Nick Chong · 6 hours ago · 2 min read
Cambridge Analytica was responsible for compromising the data from 87 million Facebook profiles. Following the March scandal, the ex-chief executive bragged about using shell companies and they have been linked to gangsters in Macau for the questionable Dragon Coin project. Now, it has been revealed that the company is hoping to win 2018’s irony awards and was hoping to raise $30 million in an ICO, for a token designed to protect users data.
Loose lips sink ships
Cambridge Analytica seems to be in the middle of a public relations nightmare – the firm was recently outed by a whistleblower in regards to obtaining data through the use of Facebook surveys and using the data to influence voter opinions by politicians, including the current POTUS, who hire them.
In the last couple of days, a second whistleblower has emerged, reporting that the figures surrounding the data breach were conservative and they think that many more than 87 million peoples data was compromised.
The former chief executive, Alexander Nix, left the company in March after he was recorded boasting about the company’s use of shell companies and strategies to help politicians entrap opponents. He has also backed out of participating in the UK parliament hearing surrounding the data breach, which may result in him being formally summoned.
The company did not publicly detail its ties to the coins. However, they paid for elaborate retreats and trips for investors.
The founders of Dragon Coin originally denied any association with Broken Tooth, but documents were leaked that showed he was a sponsor of the initial coin offering.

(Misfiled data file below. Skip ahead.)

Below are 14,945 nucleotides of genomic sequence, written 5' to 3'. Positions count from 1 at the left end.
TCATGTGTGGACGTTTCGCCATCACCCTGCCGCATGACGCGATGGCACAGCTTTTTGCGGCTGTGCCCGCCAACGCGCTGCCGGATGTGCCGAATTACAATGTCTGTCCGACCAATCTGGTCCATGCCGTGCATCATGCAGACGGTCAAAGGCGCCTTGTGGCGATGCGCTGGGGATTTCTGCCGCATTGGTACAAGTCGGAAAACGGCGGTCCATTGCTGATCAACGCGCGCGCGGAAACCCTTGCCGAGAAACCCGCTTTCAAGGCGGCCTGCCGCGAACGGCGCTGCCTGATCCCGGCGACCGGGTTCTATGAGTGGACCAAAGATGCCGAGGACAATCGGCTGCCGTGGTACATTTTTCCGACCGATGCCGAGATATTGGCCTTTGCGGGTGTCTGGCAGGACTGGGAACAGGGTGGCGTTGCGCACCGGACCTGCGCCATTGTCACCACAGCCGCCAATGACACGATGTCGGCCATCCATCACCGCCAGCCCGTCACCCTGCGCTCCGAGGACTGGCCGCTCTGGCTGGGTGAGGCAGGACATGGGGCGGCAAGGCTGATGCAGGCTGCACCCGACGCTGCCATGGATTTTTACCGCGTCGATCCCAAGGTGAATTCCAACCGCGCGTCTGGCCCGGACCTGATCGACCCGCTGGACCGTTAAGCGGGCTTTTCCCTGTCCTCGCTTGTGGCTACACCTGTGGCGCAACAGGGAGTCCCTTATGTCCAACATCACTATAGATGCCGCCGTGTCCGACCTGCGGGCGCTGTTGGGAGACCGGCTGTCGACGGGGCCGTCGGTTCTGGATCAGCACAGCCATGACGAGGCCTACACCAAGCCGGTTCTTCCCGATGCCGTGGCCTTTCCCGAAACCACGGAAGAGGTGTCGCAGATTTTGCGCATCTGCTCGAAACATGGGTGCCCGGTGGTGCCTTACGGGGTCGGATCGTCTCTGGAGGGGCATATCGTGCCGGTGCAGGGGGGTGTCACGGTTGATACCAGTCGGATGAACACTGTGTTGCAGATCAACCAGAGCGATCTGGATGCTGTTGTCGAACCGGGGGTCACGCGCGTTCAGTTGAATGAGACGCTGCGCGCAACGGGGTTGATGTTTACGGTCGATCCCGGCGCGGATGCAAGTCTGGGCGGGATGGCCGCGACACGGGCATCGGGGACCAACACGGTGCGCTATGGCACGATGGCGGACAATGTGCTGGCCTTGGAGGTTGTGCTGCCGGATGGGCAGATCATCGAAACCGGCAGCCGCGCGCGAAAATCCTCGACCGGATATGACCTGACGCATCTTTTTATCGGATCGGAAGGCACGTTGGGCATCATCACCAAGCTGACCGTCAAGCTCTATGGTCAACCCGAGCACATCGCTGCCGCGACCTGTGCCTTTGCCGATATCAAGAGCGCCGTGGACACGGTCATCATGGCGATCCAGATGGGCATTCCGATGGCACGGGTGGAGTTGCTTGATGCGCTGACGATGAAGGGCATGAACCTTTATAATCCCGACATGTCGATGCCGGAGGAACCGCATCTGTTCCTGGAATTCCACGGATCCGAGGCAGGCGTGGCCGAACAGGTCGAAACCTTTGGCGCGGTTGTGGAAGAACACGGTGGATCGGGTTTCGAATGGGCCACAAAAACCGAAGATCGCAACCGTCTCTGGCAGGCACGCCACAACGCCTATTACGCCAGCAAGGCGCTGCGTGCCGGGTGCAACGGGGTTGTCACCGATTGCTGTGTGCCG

Why did they need an ICO?
Cambridge Analytica decided that they wanted to create a solution to the enormous data breaches that were occurring. They essentially were creating a coin to solve the very problem that they are creating, surrounding the abuse of online personal data. Users would be able to take ownership of their data and get rewarded with tokens to sell their data to firms such as Cambridge Analytica.
A Cambridge Analytica spokesperson said in an email to Reuters:
“Prior to the Facebook controversy, we were developing a suite of technologies to help individuals reclaim their personal data from corporate entities and to have full transparency and control over how their personal data are used. We were exploring multiple options for people to manage and monetize their personal data, including blockchain technology.”
The ICO is on hold for now
In light of the many scandals, Cambridge Analytics has deemed it prudent to put the ICO on hold. The disgraced company is will likely revaluate in the future. In doing so, it will aim to solve the problems that it has been responsible for creating.